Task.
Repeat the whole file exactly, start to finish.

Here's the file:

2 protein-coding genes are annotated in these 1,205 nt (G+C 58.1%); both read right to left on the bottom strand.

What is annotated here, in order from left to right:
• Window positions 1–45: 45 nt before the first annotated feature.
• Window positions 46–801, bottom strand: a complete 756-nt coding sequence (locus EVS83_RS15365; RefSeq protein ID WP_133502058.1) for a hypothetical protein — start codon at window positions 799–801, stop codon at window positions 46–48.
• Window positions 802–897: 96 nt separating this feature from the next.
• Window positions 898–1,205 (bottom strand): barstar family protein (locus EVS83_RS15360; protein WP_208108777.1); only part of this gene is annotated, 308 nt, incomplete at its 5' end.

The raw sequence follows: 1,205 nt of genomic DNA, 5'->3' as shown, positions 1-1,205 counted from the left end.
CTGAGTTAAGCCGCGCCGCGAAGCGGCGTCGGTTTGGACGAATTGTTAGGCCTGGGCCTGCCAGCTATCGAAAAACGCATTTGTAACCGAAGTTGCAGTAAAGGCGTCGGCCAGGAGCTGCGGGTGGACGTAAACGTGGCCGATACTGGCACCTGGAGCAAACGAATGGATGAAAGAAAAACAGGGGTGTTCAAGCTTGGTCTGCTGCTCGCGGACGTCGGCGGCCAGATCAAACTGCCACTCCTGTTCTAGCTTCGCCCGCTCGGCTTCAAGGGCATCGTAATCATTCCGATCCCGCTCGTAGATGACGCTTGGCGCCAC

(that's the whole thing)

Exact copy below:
2 protein-coding genes are annotated in these 1,205 nt (G+C 58.1%); both read right to left on the bottom strand.

What is annotated here, in order from left to right:
• Window positions 1–45: 45 nt before the first annotated feature.
• Window positions 46–801, bottom strand: a complete 756-nt coding sequence (locus EVS83_RS15365; RefSeq protein ID WP_133502058.1) for a hypothetical protein — start codon at window positions 799–801, stop codon at window positions 46–48.
• Window positions 802–897: 96 nt separating this feature from the next.
• Window positions 898–1,205 (bottom strand): barstar family protein (locus EVS83_RS15360; protein WP_208108777.1); only part of this gene is annotated, 308 nt, incomplete at its 5' end.

The raw sequence follows: 1,205 nt of genomic DNA, 5'->3' as shown, positions 1-1,205 counted from the left end.
CTGAGTTAAGCCGCGCCGCGAAGCGGCGTCGGTTTGGACGAATTGTTAGGCCTGGGCCTGCCAGCTATCGAAAAACGCATTTGTAACCGAAGTTGCAGTAAAGGCGTCGGCCAGGAGCTGCGGGTGGACGTAAACGTGGCCGATACTGGCACCTGGAGCAAACGAATGGATGAAAGAAAAACAGGGGTGTTCAAGCTTGGTCTGCTGCTCGCGGACGTCGGCGGCCAGATCAAACTGCCACTCCTGTTCTAGCTTCGCCCGCTCGGCTTCAAGGGCATCGTAATCATTCCGATCCCGCTCGTAGATGACGCTTGGCGCCAC